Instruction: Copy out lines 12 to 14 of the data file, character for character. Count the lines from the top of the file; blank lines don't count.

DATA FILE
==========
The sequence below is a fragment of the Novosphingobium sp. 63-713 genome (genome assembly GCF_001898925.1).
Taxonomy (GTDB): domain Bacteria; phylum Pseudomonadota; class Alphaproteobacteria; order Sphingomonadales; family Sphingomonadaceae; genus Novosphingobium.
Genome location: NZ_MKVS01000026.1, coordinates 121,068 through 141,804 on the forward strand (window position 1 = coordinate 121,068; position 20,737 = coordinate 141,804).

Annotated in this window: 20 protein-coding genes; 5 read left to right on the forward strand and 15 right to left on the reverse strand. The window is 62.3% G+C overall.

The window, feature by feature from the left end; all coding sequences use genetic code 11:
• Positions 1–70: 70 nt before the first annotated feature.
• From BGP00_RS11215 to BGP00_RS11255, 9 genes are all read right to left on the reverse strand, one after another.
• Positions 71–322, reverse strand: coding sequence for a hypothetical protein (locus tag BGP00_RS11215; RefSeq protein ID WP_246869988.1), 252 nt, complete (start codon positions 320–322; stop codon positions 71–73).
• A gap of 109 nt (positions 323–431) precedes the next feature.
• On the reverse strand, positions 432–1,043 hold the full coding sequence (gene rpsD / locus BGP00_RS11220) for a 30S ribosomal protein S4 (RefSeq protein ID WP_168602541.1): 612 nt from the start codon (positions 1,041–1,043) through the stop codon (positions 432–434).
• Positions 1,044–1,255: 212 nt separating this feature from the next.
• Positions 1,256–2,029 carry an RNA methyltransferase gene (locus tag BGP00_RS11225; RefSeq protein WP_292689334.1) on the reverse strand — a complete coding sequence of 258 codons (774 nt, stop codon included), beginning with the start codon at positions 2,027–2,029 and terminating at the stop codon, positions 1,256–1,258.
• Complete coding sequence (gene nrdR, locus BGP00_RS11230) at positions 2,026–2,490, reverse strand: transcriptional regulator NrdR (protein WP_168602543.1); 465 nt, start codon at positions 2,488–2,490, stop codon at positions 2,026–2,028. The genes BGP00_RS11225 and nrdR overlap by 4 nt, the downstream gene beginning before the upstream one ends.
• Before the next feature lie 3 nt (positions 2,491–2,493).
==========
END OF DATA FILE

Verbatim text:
• Positions 1,256–2,029 carry an RNA methyltransferase gene (locus tag BGP00_RS11225; RefSeq protein WP_292689334.1) on the reverse strand — a complete coding sequence of 258 codons (774 nt, stop codon included), beginning with the start codon at positions 2,027–2,029 and terminating at the stop codon, positions 1,256–1,258.
• Complete coding sequence (gene nrdR, locus BGP00_RS11230) at positions 2,026–2,490, reverse strand: transcriptional regulator NrdR (protein WP_168602543.1); 465 nt, start codon at positions 2,488–2,490, stop codon at positions 2,026–2,028. The genes BGP00_RS11225 and nrdR overlap by 4 nt, the downstream gene beginning before the upstream one ends.
• Before the next feature lie 3 nt (positions 2,491–2,493).